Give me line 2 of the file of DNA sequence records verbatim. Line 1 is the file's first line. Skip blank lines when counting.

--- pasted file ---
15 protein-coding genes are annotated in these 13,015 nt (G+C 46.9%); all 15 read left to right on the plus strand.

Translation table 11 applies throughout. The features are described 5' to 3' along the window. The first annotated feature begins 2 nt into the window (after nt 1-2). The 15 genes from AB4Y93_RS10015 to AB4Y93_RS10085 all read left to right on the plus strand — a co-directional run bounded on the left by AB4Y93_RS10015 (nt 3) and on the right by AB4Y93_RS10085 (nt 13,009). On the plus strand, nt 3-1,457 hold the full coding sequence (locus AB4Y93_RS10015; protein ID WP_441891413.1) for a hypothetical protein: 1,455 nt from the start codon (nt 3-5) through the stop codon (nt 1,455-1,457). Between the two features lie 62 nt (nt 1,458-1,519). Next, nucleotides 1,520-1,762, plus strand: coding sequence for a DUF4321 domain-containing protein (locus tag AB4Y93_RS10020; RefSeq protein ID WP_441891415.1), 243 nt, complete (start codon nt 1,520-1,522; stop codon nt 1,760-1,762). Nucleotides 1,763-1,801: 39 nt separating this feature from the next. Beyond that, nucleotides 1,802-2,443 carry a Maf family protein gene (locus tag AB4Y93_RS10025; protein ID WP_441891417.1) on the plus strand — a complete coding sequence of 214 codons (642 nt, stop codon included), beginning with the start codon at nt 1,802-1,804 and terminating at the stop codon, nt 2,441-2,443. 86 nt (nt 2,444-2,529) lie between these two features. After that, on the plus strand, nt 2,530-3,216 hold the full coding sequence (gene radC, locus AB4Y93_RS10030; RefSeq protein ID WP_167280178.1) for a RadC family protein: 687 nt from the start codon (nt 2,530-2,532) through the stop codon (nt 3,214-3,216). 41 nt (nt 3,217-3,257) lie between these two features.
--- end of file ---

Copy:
Translation table 11 applies throughout. The features are described 5' to 3' along the window. The first annotated feature begins 2 nt into the window (after nt 1-2). The 15 genes from AB4Y93_RS10015 to AB4Y93_RS10085 all read left to right on the plus strand — a co-directional run bounded on the left by AB4Y93_RS10015 (nt 3) and on the right by AB4Y93_RS10085 (nt 13,009). On the plus strand, nt 3-1,457 hold the full coding sequence (locus AB4Y93_RS10015; protein ID WP_441891413.1) for a hypothetical protein: 1,455 nt from the start codon (nt 3-5) through the stop codon (nt 1,455-1,457). Between the two features lie 62 nt (nt 1,458-1,519). Next, nucleotides 1,520-1,762, plus strand: coding sequence for a DUF4321 domain-containing protein (locus tag AB4Y93_RS10020; RefSeq protein ID WP_441891415.1), 243 nt, complete (start codon nt 1,520-1,522; stop codon nt 1,760-1,762). Nucleotides 1,763-1,801: 39 nt separating this feature from the next. Beyond that, nucleotides 1,802-2,443 carry a Maf family protein gene (locus tag AB4Y93_RS10025; protein ID WP_441891417.1) on the plus strand — a complete coding sequence of 214 codons (642 nt, stop codon included), beginning with the start codon at nt 1,802-1,804 and terminating at the stop codon, nt 2,441-2,443. 86 nt (nt 2,444-2,529) lie between these two features. After that, on the plus strand, nt 2,530-3,216 hold the full coding sequence (gene radC, locus AB4Y93_RS10030; RefSeq protein ID WP_167280178.1) for a RadC family protein: 687 nt from the start codon (nt 2,530-2,532) through the stop codon (nt 3,214-3,216). 41 nt (nt 3,217-3,257) lie between these two features.